The Return Home: A Short Story


Source: NASA

He looked out the canopy of his ship, into the vast expanse before him. A trained soldier, engineered to serve the greater good, he reflected upon his mission. He saw the twinkling of billions upon billions of stars before him, knowing one of them harbored a planet for his people.

“Our planet is dying.” he remembered her saying.

“Aren’t we all dying?” he responded.

She smiled and kissed his hand. She had a way of pulling him away from his gloomy visions.

“We’re all living. Help us continue to do so.” she finally said.

He thought back to the green sunrise he experienced earlier in the year. Their star rising above the horizon, illuminating the lush jungle canopy. In the distance the mountain smoked, threatening more and more to erupt. And then it did. The destruction it wrought was enough to bury the village and cover the distant city of Capeton with soot, providing further proof that the planet was slowly decaying.

In all their years of space exploration, they had harvested planets, never intending to colonize any of them. At first, their laws forbid colonization, as it would inherently impact the ecosystem of any planet they encountered. Then they allowed exploration and the commodification of entire planets. Colonization was forbidden not because it would destroy a planet, but because it would prevent its exploitation. Man’s appetite was insatiable. The sweet irony was that they now needed a habitable planet to escape theirs, and they could not find one.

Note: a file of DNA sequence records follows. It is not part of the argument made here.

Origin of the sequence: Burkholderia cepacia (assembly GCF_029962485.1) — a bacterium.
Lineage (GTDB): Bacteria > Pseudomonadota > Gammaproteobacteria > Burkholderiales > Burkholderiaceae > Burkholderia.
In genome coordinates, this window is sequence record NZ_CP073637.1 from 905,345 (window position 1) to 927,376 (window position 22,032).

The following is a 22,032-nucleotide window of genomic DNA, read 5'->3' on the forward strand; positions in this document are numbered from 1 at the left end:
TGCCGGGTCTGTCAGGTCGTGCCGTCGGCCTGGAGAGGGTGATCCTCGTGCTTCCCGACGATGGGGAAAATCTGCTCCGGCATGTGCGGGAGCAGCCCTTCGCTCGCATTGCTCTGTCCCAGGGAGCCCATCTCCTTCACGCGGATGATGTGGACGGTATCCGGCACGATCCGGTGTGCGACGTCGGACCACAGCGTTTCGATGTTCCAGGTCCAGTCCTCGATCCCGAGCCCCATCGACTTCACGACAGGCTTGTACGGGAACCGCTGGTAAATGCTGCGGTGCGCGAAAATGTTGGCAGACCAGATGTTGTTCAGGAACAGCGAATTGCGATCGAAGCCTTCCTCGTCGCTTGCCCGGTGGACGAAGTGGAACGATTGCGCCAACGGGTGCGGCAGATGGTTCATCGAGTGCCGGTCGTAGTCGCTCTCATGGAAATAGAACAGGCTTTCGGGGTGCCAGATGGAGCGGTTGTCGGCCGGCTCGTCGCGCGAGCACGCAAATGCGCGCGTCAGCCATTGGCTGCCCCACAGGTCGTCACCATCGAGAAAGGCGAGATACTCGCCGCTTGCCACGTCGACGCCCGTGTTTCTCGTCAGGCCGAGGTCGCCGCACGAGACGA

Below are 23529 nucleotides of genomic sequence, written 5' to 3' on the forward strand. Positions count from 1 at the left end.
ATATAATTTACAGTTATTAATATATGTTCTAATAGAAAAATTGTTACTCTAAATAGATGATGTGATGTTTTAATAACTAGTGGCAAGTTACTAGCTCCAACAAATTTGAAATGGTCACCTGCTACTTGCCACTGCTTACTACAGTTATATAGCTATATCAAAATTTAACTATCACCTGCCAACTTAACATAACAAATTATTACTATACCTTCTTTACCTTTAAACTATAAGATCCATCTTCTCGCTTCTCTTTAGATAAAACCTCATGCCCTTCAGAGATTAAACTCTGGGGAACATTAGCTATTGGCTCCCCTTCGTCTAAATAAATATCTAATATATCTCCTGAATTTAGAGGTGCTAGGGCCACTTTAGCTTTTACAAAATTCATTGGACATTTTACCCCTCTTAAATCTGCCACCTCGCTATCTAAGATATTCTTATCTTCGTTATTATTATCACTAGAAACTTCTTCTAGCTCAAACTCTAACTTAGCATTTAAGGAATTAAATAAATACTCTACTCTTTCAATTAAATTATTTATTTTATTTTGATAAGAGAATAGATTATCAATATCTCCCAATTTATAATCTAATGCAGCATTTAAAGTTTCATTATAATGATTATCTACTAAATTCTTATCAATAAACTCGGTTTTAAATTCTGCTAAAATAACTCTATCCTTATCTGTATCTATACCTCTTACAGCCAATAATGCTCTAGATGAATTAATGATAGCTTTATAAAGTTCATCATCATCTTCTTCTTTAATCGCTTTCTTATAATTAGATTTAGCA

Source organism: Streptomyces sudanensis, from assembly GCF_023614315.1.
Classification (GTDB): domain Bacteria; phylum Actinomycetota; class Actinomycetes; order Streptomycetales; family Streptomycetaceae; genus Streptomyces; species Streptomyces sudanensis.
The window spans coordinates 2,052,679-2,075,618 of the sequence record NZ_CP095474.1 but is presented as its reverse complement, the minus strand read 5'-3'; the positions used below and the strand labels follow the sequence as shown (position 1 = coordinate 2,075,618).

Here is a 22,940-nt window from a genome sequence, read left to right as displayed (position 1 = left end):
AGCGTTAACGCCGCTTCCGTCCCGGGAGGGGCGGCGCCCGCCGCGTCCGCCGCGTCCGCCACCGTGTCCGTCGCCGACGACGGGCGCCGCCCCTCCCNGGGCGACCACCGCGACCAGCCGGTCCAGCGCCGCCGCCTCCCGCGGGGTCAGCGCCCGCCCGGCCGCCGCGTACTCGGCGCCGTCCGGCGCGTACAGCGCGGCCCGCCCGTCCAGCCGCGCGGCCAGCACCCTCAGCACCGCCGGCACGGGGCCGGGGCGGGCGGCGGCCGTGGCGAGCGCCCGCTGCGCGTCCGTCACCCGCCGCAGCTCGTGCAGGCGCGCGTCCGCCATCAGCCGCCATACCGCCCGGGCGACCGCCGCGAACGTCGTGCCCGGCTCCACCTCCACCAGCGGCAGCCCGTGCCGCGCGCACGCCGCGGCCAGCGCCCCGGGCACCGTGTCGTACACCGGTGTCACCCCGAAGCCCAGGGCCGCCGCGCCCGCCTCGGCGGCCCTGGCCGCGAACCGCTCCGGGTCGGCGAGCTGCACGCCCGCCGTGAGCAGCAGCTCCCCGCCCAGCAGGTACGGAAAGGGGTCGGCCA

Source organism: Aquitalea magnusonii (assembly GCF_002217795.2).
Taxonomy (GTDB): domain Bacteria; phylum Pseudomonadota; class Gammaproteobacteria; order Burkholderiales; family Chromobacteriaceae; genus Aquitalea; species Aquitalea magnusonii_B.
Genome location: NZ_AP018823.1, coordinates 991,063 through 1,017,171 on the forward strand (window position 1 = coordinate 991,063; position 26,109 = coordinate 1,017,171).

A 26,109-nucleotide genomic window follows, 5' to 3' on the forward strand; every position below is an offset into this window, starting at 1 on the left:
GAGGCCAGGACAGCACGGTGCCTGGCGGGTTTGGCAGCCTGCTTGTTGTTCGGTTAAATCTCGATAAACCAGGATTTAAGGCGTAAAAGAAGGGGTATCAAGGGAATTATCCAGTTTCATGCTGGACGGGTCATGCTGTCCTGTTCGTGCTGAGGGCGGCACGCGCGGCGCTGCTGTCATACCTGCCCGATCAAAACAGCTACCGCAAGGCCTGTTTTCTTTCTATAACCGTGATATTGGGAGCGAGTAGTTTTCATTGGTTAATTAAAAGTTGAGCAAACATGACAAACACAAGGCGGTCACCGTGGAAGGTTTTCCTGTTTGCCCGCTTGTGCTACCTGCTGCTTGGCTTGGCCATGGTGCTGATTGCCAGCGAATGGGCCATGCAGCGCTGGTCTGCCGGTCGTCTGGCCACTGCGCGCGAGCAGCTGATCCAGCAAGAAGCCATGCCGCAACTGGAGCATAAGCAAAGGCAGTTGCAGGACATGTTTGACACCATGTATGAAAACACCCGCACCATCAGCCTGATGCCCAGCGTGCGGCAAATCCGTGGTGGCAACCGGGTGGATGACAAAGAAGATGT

He was selected along with twenty other soldiers to head out into the darkness of the beyond, to find a planet and return with hope. They endured training, genetic engineering, biological implants, and years away from loved ones. His mission was to head to sector 4591, send out probes, and hope for the best.

He pressed his display and saw a holovid of her pop up, smiling and blowing him a kiss. Tears formed in the corners of his eyes and a lump developed in his throat. He thought of how he missed her and how he might never see her. Six years he’d been on this mission, and in six years the probes had found nothing.

He quietly ate his meal, allowing the hum of the ship to be the only noise made. He had long given up trying to listen to music, as it meant nothing to him any more. He wondered what she endured, if she was afraid, if she cursed him for not being there to protect her. His thoughts began to consume him and forced him to become angry at his situation. He threw his plate at the wall, the leftovers splattering over the ground.

How could he have known his second mission? How could he have known the truth, a truth hidden from everyone? He walked his way to the airlock again, contemplating forcing himself out into space. The death would be painful, but it would be quick. The thought of her somehow knowing, of her looking on at his suicide prevented him from opening the airlock.

He walked past the cryo-tubes, the cold and bitter reminders of what once was. Hundreds of embryos in suspended animation, prepared to develop in artificial wombs and eventually birthed into a new world. Representatives of a society long forgotten. How he hated these tubes, these mockeries of his life. These reminders of just how alone he truly was.

He slipped into bed. He watched the video of his wife once again, crying as he attempted to touch her image, his hand moving through it. He then switched videos, to the last transmission he received 5 months ago. Continue reading

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